Designing objects like writing punk songs
Our own Italian designer Vittoria Casanova reveals one of her biggest inspirations since childhood

Inspiration can come from everywhere and at any time. We can be inspired by anything: by finding solutions to deep societal challenges, the bright colour of a leaf or in the work of the curious and unconventional.

Going through a design education in Italy can be very confronting. As an Italian designer, I have quite heavy emotional baggage from old-school “Made in Italy” designers. I have never felt comfortable with the legacies left by the great masters – I admire them, but I could never relate to them.

The only ‘master’ I feel close to, in terms of mindset and life approach, is the rebellious and poetic designer Ettore Sottsass. Since childhood, one of my biggest inspirations has been the beautiful, colourful and punk objects he designed throughout his entire life.

Marking the centenary of Ettore Sottsass’ birth (Innsbruck 1917-2007 Milan), many publications, books and exhibitions celebrate Sottsass and his work. The Triennale Design Museum in Milan presented a monographic exhibition devoted to him called There is a Planet and design company Vitra celebrates his legacy with the Ettore Sottsass, Rebel and Poet exhibition at its Basel campus in Switzerland.

What I find inspiring is how he used design to challenge mindsets and give a totally new perspective on industrial design. Everything he designed has a story, make sense and gives meaning to people.

For me, Sottsass’ best works are: The Valentine Typewriter (1968) by Olivetti. It is the first democratic, affordable typewriter meant for “working from home” as it’s portable and designed “so as not to remind anyone of the monotonous working hours”. It’s created for the new generation who care and appreciate design just as much as function in a technical tool, similar to what Apple did a few years later with portable computers. The packaging is fully integrated with the object itself and the matte finish, which looks like leather, is almost as important as the machine itself. In terms of democratic, portable and detail-oriented design, it also reminds us of INDEX: Award Finalists One Laptop per Child and Bento Lab.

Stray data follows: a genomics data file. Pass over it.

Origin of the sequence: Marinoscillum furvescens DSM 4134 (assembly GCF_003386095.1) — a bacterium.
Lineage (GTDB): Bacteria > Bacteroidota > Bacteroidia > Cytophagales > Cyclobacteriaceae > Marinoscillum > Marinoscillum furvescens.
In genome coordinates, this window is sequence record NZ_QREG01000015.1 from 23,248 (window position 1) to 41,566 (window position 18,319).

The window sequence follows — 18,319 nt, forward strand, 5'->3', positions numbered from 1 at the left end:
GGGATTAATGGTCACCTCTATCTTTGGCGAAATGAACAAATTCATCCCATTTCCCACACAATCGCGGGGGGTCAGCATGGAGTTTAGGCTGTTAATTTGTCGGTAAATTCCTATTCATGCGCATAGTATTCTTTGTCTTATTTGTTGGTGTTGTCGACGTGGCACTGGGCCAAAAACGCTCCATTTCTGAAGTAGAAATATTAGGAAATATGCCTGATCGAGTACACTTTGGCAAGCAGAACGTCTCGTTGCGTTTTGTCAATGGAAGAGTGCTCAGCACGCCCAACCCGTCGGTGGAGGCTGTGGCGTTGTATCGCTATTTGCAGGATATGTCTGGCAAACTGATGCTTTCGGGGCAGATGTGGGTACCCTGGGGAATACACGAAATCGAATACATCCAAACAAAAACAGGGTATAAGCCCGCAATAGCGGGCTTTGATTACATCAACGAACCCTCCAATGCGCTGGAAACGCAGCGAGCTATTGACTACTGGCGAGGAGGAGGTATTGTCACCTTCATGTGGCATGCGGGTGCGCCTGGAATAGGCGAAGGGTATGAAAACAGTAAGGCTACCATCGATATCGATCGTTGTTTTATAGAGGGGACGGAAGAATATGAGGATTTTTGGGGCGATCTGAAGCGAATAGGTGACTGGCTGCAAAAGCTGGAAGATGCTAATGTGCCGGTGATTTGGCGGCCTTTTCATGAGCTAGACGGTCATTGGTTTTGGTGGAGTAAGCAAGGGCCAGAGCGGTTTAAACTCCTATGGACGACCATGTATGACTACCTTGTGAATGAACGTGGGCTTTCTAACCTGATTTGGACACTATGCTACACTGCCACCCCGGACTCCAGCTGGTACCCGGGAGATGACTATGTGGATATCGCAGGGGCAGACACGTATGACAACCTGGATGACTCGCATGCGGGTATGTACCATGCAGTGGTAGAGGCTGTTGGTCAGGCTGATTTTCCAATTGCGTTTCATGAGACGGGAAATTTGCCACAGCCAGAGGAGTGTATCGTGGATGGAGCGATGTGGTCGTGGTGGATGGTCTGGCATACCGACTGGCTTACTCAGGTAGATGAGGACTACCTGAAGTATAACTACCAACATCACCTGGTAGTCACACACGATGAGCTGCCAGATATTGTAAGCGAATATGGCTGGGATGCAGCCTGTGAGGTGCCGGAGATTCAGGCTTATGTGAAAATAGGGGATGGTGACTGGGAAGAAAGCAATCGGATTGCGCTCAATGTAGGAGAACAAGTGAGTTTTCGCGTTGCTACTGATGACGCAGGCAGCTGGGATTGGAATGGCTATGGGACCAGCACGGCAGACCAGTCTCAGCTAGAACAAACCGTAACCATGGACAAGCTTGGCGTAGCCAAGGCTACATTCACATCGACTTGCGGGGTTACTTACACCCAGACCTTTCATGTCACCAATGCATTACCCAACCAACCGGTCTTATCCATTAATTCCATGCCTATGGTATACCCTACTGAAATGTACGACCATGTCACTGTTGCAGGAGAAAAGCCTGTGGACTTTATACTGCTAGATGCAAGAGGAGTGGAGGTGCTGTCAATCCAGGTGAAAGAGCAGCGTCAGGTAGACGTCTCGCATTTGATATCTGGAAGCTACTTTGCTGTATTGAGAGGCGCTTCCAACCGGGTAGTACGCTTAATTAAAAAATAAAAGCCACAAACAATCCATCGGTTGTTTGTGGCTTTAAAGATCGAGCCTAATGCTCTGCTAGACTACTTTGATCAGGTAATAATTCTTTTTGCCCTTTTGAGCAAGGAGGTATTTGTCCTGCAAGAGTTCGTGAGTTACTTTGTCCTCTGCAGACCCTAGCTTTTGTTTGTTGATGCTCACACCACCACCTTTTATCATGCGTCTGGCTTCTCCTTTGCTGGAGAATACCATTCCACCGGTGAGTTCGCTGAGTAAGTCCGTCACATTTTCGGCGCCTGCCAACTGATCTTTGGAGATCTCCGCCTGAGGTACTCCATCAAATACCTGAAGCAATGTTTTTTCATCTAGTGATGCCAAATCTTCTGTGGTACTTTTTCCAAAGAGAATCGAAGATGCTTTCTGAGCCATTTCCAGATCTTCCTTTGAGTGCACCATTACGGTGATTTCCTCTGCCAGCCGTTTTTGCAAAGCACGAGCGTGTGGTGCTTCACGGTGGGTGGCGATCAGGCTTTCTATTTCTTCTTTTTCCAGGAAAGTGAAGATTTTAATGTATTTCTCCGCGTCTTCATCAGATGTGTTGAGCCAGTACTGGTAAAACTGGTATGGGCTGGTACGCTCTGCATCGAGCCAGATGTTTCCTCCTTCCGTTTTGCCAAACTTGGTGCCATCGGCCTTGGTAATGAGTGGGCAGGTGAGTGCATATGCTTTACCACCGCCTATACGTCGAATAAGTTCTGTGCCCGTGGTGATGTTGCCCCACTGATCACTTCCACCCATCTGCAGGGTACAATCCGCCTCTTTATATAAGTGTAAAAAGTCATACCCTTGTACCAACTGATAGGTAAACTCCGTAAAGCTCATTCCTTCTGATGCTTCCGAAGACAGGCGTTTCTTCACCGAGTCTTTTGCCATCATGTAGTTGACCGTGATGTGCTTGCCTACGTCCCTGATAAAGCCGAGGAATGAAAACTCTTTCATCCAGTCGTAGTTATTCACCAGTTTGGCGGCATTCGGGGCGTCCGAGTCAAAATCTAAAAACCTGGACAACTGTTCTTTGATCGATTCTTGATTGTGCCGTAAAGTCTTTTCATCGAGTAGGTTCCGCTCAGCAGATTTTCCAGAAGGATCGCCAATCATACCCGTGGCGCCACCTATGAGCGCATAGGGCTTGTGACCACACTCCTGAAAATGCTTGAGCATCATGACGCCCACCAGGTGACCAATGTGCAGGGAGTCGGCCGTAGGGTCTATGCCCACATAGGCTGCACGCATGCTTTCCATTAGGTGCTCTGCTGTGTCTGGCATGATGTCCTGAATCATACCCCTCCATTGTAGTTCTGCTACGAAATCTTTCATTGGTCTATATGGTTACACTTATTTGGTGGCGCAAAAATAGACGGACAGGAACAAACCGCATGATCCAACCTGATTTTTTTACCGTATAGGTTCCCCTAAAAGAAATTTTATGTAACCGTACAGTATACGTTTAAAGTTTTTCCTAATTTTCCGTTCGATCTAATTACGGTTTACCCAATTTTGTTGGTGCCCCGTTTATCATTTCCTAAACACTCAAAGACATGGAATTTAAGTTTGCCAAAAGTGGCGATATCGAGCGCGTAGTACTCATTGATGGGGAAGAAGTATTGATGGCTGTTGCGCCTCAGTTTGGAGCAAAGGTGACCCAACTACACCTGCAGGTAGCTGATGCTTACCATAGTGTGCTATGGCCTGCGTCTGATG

The Carlton Bookcase (1981) is the icon of ’80s post-modernist Memphis Group. It’s inspired by Sottsass’ travels in Asia and represents a new approach to design that broke the rules of functionalism. It’s hard to define in terms of function and design and was not intending to fit in a labelled box. It seems impractical for book storage but can be seen as a room divider or a chest of drawers. It reminds us of the totem culture, as well as a stickman with open harms or a colourful insect ready to fly away. The aim of the Memphis Group was to produce everyday objects with a different aesthetic, form and design. The designers turned all of the existing parameters of living upside down and wanted to challenge both the minimalism and functionalism trends. The objects were deliberately non-intellectual and not-functional but celebrating normality and banality in a mass society by abolishing the creative and commercial limits of the design world.

Last but not least, all of Sottsass’ books, journals and documented thoughts. They provide a closer look at his unconventional and nomad life, his romantic love stories and his inspiration-seeking travels around the world.

“If you think you’re meeting your destiny on the other side of a door you may not be interested in its design.” ettore sottsass, barbara radice (1988).